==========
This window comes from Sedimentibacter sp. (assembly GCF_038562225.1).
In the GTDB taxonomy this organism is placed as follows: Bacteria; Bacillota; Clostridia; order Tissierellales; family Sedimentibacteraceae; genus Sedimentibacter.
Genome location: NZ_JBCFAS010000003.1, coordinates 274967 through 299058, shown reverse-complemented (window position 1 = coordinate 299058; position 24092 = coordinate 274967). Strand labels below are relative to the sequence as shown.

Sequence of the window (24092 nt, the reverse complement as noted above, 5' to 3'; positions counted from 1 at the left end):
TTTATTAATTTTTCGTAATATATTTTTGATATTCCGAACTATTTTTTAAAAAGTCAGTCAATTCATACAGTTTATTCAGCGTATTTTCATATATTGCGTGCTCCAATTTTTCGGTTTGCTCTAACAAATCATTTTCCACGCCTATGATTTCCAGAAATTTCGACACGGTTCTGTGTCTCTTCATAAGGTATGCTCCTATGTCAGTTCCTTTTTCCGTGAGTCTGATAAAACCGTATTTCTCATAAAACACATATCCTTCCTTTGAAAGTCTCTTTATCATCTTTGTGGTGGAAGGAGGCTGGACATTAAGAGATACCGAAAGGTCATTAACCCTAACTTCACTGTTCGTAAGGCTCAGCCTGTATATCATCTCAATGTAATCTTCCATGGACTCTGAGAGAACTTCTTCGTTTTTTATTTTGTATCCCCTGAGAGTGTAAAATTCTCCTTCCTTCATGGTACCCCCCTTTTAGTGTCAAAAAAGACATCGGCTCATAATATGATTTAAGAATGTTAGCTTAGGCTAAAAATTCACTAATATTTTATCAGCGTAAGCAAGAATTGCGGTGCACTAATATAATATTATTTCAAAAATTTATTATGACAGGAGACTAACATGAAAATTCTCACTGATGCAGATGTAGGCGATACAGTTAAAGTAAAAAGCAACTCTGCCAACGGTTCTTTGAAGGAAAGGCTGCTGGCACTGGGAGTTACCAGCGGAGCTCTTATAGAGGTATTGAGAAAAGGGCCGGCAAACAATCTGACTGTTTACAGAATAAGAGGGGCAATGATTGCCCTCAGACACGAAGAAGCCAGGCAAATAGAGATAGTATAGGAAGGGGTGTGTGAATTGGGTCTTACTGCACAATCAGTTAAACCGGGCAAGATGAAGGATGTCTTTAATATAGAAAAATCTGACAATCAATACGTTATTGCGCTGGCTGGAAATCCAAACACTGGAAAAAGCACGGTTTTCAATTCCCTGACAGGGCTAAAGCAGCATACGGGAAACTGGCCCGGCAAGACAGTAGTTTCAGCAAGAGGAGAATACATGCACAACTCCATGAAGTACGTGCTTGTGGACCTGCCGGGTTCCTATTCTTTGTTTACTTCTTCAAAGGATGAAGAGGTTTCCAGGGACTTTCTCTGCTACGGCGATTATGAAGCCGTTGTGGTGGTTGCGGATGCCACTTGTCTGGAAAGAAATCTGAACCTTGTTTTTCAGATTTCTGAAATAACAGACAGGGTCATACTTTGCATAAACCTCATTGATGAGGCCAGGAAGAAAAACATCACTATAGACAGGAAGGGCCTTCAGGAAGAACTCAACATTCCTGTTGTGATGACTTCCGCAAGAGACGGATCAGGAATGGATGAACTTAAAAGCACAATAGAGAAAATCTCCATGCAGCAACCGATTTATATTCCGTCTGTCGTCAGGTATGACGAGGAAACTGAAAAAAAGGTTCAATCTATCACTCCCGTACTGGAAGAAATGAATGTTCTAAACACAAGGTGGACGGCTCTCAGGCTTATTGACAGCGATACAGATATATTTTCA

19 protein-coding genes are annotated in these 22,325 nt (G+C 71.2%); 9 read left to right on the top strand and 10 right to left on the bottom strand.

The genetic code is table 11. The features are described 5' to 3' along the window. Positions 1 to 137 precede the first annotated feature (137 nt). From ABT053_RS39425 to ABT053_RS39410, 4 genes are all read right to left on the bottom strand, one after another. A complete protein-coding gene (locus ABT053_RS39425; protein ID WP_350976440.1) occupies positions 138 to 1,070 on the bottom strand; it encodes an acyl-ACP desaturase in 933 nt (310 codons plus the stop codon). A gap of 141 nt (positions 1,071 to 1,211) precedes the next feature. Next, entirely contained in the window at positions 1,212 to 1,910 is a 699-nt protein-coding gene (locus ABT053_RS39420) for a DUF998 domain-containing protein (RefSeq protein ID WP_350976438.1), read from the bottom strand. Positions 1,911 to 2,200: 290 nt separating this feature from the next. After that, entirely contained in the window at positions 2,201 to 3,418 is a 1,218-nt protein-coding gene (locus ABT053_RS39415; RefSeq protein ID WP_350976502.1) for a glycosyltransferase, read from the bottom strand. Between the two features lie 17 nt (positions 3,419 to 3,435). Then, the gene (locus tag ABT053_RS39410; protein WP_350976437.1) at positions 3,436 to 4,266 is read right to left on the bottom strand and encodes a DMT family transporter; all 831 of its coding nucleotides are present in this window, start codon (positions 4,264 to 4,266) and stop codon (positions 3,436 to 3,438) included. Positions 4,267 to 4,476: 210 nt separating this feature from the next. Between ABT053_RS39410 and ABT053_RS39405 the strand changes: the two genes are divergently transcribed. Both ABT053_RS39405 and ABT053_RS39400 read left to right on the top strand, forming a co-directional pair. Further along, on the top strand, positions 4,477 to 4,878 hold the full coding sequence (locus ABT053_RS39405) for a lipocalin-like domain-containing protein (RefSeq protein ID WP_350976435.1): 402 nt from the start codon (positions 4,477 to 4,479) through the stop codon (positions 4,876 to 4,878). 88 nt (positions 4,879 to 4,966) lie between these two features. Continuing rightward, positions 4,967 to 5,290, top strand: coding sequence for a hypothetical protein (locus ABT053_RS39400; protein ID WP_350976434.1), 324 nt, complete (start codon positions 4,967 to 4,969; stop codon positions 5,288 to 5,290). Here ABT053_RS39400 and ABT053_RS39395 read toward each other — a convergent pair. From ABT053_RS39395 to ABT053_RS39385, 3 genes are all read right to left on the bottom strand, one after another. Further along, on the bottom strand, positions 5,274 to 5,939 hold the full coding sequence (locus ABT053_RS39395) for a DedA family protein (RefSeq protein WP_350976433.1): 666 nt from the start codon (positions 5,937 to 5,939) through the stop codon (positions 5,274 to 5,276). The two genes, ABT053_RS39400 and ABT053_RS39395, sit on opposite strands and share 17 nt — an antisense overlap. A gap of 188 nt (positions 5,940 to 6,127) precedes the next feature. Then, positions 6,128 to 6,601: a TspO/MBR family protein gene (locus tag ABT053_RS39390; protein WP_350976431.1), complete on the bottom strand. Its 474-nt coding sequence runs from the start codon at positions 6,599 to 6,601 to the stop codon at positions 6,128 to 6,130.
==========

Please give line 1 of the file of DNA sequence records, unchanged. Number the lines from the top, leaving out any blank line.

This window comes from Sedimentibacter sp. (assembly GCF_038562225.1).